When it comes to favorite holiday movies, A Christmas Story undoubtedly ranks near the top of many peoples’ lists. Taking place in the early 1940’s, the plot revolves around young Ralphie Parker’s quest to get a genuine Red Ryder BB gun under the tree for Christmas. While Ralphie pleads his case before his mother, his teacher, and even Santa Claus himself, the consistent response is always the same, “You’ll shoot your eye out.” Against such insurmountable odds, it takes all of Ralphie’s imagination and cunning to ensure that his Christmas wish comes true.
Whether you’ve seen the movie a hundred times or are one of the few who have never seen it, you’ll certainly want to mark your calendars for the stage version of this beloved 1983 movie when it opens on the J. Frank Hillyard Middle School stage in early December, rounding out the Off Broadway Players 2022 theatrical season.
While excited to bring A Christmas Story to the stage, Michael Strawderman, the show’s director (and a life-long fan of the movie), realizes that he shoulders a huge responsibility in doing justice to a live rendition of the original movie. “Watching A Christmas Story has become such a holiday viewing tradition that many people know the movie by heart, even down to specific lines like ‘You’ll shoot your eye out’, and ‘Oooohhhh fuuuuuuuudge!’” But even if you are a die-hard fan of the movie and know every word by heart, this stage adaptation written by Phillip Grecian offers some new situations and characters that weren’t featured in the original movie. Don’t worry – all of the elements from the original movie are still intact, including the family’s temperamental furnace, Scut Farkas, the school’s bully; the boys’ experiment with a wet tongue on a cold lamppost, and the Old Man’s major award, a lamp shaped like a woman’s leg in a net stocking. Strawderman has no doubt that the show will live up to the high expectations of its attending audience members.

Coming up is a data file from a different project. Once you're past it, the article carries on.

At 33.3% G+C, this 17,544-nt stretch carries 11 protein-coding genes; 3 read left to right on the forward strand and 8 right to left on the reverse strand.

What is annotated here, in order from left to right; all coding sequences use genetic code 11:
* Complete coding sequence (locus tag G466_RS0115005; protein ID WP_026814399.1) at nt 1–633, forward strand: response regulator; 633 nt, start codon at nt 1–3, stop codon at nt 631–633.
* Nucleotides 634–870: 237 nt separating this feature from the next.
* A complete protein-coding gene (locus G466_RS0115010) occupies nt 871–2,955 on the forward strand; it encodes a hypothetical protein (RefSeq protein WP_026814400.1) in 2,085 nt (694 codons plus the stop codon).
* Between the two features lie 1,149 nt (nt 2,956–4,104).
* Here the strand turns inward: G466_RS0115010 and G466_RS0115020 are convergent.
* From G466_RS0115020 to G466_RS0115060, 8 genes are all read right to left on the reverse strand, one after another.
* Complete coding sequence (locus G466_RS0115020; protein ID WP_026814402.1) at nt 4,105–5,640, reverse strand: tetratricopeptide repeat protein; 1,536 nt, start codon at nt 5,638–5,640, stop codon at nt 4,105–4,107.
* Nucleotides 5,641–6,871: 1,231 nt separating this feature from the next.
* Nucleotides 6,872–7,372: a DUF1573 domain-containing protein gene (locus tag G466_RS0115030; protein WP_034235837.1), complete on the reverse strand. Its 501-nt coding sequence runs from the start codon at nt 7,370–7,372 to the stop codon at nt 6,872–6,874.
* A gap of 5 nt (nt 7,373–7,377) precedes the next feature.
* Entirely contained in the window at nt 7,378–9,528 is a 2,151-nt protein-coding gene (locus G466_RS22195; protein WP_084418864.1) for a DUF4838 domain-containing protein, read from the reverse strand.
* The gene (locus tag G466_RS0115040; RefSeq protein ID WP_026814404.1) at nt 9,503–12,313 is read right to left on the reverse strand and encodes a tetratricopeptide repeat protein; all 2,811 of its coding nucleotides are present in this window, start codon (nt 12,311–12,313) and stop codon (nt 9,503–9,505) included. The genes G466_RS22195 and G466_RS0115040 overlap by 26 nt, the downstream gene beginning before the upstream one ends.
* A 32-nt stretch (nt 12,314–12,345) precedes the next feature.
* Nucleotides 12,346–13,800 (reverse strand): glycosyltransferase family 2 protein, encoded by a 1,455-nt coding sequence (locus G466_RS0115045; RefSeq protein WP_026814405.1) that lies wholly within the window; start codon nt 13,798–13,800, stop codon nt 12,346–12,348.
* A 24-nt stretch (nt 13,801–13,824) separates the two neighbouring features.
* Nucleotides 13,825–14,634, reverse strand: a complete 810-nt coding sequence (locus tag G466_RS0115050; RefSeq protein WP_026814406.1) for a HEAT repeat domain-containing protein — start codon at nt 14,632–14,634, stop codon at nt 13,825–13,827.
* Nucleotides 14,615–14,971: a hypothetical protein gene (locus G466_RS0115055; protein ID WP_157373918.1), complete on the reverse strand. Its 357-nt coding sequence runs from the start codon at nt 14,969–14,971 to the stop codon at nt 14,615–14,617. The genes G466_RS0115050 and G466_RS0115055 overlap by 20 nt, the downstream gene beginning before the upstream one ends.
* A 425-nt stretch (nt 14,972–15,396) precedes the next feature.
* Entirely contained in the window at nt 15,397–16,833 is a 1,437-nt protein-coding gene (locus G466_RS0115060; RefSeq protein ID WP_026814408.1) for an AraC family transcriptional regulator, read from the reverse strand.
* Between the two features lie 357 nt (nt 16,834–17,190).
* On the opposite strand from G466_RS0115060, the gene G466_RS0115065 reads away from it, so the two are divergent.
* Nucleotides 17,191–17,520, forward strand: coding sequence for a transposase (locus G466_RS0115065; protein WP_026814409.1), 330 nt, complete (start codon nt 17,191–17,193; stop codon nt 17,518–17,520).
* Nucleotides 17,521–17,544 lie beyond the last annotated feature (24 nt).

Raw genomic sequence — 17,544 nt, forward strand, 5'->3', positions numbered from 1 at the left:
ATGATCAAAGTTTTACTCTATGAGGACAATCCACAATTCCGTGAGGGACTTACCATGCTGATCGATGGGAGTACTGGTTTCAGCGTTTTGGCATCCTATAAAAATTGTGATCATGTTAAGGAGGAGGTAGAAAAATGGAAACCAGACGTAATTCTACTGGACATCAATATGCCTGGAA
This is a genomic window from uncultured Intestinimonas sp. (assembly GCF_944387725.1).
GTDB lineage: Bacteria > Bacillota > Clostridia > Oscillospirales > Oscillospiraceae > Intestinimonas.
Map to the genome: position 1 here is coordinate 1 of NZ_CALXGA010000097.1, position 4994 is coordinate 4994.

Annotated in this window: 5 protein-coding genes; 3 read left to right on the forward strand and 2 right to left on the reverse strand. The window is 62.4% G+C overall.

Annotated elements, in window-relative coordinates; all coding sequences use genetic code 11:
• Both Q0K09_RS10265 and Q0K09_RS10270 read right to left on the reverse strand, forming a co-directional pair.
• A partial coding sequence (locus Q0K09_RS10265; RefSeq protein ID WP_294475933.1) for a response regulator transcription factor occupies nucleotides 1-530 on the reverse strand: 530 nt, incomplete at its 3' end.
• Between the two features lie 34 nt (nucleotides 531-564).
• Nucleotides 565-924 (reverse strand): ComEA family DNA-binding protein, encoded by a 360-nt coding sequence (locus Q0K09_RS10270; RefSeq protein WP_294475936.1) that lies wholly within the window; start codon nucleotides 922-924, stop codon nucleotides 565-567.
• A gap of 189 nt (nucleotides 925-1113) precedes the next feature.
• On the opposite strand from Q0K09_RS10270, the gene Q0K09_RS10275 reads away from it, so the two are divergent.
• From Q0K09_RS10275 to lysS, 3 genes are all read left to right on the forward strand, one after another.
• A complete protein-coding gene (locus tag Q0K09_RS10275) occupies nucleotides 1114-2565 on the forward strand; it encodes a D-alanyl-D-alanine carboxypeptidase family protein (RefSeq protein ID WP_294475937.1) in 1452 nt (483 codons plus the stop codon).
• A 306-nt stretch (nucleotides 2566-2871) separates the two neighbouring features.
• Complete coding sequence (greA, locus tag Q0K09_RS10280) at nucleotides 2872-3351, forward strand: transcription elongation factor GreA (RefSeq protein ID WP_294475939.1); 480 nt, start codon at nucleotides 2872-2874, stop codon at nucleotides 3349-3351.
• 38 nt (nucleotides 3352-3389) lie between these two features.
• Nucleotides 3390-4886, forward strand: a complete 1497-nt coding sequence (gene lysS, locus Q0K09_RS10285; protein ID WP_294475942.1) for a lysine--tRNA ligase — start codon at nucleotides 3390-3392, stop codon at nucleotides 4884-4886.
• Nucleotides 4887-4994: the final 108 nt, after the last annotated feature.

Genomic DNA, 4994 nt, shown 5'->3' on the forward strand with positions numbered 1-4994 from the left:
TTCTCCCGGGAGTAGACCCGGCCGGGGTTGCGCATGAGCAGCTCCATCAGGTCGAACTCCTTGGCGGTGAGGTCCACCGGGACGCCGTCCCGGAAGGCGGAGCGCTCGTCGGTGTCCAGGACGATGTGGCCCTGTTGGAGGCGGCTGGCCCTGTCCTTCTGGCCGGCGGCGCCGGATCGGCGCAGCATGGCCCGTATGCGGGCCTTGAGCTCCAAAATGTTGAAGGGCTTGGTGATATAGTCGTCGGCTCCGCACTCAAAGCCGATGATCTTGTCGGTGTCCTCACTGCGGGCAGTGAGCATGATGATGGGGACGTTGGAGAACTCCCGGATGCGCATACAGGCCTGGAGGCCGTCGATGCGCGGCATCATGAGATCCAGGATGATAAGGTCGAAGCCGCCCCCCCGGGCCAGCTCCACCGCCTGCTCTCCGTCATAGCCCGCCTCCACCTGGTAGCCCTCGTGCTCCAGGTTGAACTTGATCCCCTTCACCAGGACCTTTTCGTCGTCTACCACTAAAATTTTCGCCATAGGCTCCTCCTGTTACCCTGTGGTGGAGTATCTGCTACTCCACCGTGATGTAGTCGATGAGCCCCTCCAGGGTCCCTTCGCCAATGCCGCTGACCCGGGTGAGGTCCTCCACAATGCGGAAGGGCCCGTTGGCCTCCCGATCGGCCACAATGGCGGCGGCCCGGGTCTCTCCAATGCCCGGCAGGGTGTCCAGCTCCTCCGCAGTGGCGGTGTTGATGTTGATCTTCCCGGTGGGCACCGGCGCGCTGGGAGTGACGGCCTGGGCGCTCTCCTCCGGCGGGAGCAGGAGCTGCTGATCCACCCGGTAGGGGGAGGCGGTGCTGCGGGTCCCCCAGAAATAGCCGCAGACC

Following in the footsteps of the ambitious set design featured in the Off Broadway Players’ most recent production of The Play That Goes Wrong, the set for A Christmas Story will continue to push the envelope with not only a full-size house occupying the mainstage, but a number of moving set units that include the Old Man’s Oldsmobile, Miss Shields classroom, the tree lot, and even the Santa Claus display at Higbee’s Department Store (complete with a slide)! “Thanks to the generosity of local antiques collector, Jay Fulk, many of the furniture items and kitchen appliances that decorate the set are actually from the 1940’s time period,” said Strawderman.
Perhaps one of the most charming elements of the show, however, is the cast. The age range of actors who bring the characters to life onstage range from as young as 9 years old to some in their early 60’s. Having taught middle school theatre for 30 years before retiring last year, Strawderman says that he is enjoying the opportunity to work with a diverse age range of cast members. Despite the novelty, he confesses that “the child actors (some featured in prominent roles) will undoubtedly steal the audience’s hearts with the excitement, joy, and energy that they bring to every performance”. He also believes that, much like the cast, audiences of all ages will enjoy their production of A Christmas Story as well. “Young children will connect to the trials and tribulations of being a kid while older audience members will enjoy a trip down memory lane reminiscing about the ‘good old days’ when the simple things in life were all that were needed to make you happy.”
A Christmas Story will be performed in the J. Frank Hillyard Middle School auditorium (226 Hawks Hill Drive, Broadway) on December 2, 3, 9, & 10 @ 7 p.m. and on December 4th & 11th @ 3 p.m. Tickets are $17 per person, $15 for seniors and students. General admission; no presale or reserved seating.